Donald Newman described Nash as a “very poetic, different kind of thinker.” In this instance, Nash used differential calculus, not geometric pictures, or algebraic manipulations, methods that were classical outgrowths of nineteenth century calculus. The technique is now referred to as the Nash-Moser theorem, although there is no dispute that Nash was the originator. Jurgen Moser was to show how Nash’s technique could be modified and applied to celestial mechanics — the movement of planets — especially for establishing the stability of periodic orbits.

Nash solved the problem in two steps. He discovered that one could embed a Riemannian manifold in a three-dimensional space if one ignored smoothness. One had, so to speak, to crumple it up. It was a remarkable result, a strange and interesting result, but a mathematical curiosity, or so it seemed. Mathematicians were interested in embedding without wrinkles, embedding in which the smoothness of the manifold could be preserved.

In his autobiographical essay, Nash wrote:

So, as it happened, as soon as I heard in conversation at MIT about the question of embeddability being open I began to study it. The first break led to a curious result about the embeddability being realizable in surprisingly low-dimensional ambient spaces provided that one would accept that the embedding would have only limited smoothness. And later, with “heavy analysis,” the problem was solved in terms of embedding with a more proper degree of smoothness.

Nash presented his initial, “curious” result in a seminar in Princeton, most likely in the spring of 1953, at around the same time that Ambrose wrote his scathing letter to Halmos. Artin was in the audience. He made no secret of his doubts.

“Well, that is all well and good, but what about the embedding theorem?” said Artin. “You will never get it.”

“I will get it next week.” Nash shot back.

Jacob Schwartz, a brilliant young mathematician at Yale was also working on it concurrently.

Later, after Nash had produced his solution, Schwartz wrote a book on the subject of implicit function theorems. He recalled in 1996:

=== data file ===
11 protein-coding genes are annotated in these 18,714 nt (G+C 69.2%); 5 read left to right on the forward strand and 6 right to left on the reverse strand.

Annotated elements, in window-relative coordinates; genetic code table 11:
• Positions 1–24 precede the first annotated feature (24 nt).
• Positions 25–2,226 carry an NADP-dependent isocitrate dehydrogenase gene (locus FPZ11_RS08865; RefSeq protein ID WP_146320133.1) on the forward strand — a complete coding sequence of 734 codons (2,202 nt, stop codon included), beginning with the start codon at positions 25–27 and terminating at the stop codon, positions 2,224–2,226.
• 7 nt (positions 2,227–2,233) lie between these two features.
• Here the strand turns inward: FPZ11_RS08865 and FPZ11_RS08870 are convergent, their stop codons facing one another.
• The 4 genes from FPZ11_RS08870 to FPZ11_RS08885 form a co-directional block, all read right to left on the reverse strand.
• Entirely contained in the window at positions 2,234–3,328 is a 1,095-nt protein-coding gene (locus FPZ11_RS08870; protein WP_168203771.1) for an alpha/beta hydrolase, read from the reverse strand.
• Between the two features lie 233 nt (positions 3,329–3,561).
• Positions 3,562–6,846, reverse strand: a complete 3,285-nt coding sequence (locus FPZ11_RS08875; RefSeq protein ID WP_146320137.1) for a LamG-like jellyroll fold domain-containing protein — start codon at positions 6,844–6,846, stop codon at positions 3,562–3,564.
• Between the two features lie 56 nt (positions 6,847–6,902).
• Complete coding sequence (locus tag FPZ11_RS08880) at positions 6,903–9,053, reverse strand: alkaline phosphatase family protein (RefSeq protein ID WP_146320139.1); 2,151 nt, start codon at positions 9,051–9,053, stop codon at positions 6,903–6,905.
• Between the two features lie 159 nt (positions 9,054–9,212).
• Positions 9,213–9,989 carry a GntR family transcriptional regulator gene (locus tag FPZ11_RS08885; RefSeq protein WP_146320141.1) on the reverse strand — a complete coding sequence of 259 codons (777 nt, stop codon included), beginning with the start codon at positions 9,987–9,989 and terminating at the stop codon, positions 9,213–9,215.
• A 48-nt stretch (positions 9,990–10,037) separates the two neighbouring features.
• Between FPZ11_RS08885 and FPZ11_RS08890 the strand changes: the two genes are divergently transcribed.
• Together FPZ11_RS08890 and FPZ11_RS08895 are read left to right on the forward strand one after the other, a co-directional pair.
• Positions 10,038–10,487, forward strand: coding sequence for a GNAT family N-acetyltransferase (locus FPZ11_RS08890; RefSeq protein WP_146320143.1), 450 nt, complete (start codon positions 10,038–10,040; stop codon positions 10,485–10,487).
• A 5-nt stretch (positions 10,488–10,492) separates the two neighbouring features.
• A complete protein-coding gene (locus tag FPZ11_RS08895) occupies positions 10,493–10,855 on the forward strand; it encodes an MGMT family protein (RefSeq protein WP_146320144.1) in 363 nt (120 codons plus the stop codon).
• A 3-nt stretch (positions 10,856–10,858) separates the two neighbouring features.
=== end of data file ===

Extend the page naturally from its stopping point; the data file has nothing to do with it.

I got half the idea independently, but I couldn’t get the other half. It’s easy to see an approximate statement to the effect that not every surface can be easily embedded, but that you can come arbitrarily close. I got that idea and I was able to produce the proof of the easy half in a day. But then I realized that there was a technical problem. I worked on it for a month and couldn’t see any way to make headway. I ran into an absolute stone wall. I didn’t know what to do. Nash worked on the problem for two years with a sort of ferocious, fantastic tenacity until he broke through it. “

Week after week, Nash would turn up in Levinson’s office, much as he had in Spencer’s at Princeton. He would describe to Levinson what he had done and Levinson would show him why it didn’t work. Isadore Singer, a fellow Moore instructor recalled:

“He’d show the solutions to Levinson. The first few times he was dead wrong. But he didn’t give up. As he saw the problem get harder and harder, he applied himself more, and more, and more. He was motivated just to show everybody how good he was, sure, but on the other hand, he didn’t give up even when the problem turned out to be much harder than expected. He put more and more of himself into it.”

There is no way of knowing what enables one man to crack a big problem, while another man, also brilliant, fails. Some geniuses have been sprinters who have solved problems quickly. Nash was a long distance runner. If Nash defined von Neumann in his approach to the theory of game, he now took on the received wisdom of nearly half a century. He went into a classical domain where everybody believed that they understood what was possible and not possible. “It took enormous courage to attack these problems,” said Paul Cohen, a mathematician at Stanford University and a Fields medalist. His tolerance for solitude, great confidence in his own intuition, indifference to criticism — all detectable at a young age, but now prominent and impermeable features of his personality — served him well. He was a hard worker by habit. He worked mostly at night in his MIT office — from ten in the evening until 3.00 AM — and on weekends as well, with, as one observer said, “no references but his own mind” and his “supreme self-confidence.” Schwartz called it “the ability to continue punching the wall until the stone breaks.”

The most eloquent description of Nash’s single-minded attack on the problem comes from Jurgen Moser:

“The difficulty that Levinson had pointed out, to anyone in his right mind, would have stopped them cold and caused them to abandon the problem. But Nash was different. If he had a hunch, conventional criticism did not stop him. He had no background knowledge. It was totally uncanny. Nobody could understand how somebody like that could do it. He was the only person I ever saw with that kind of power, just brute mental power.”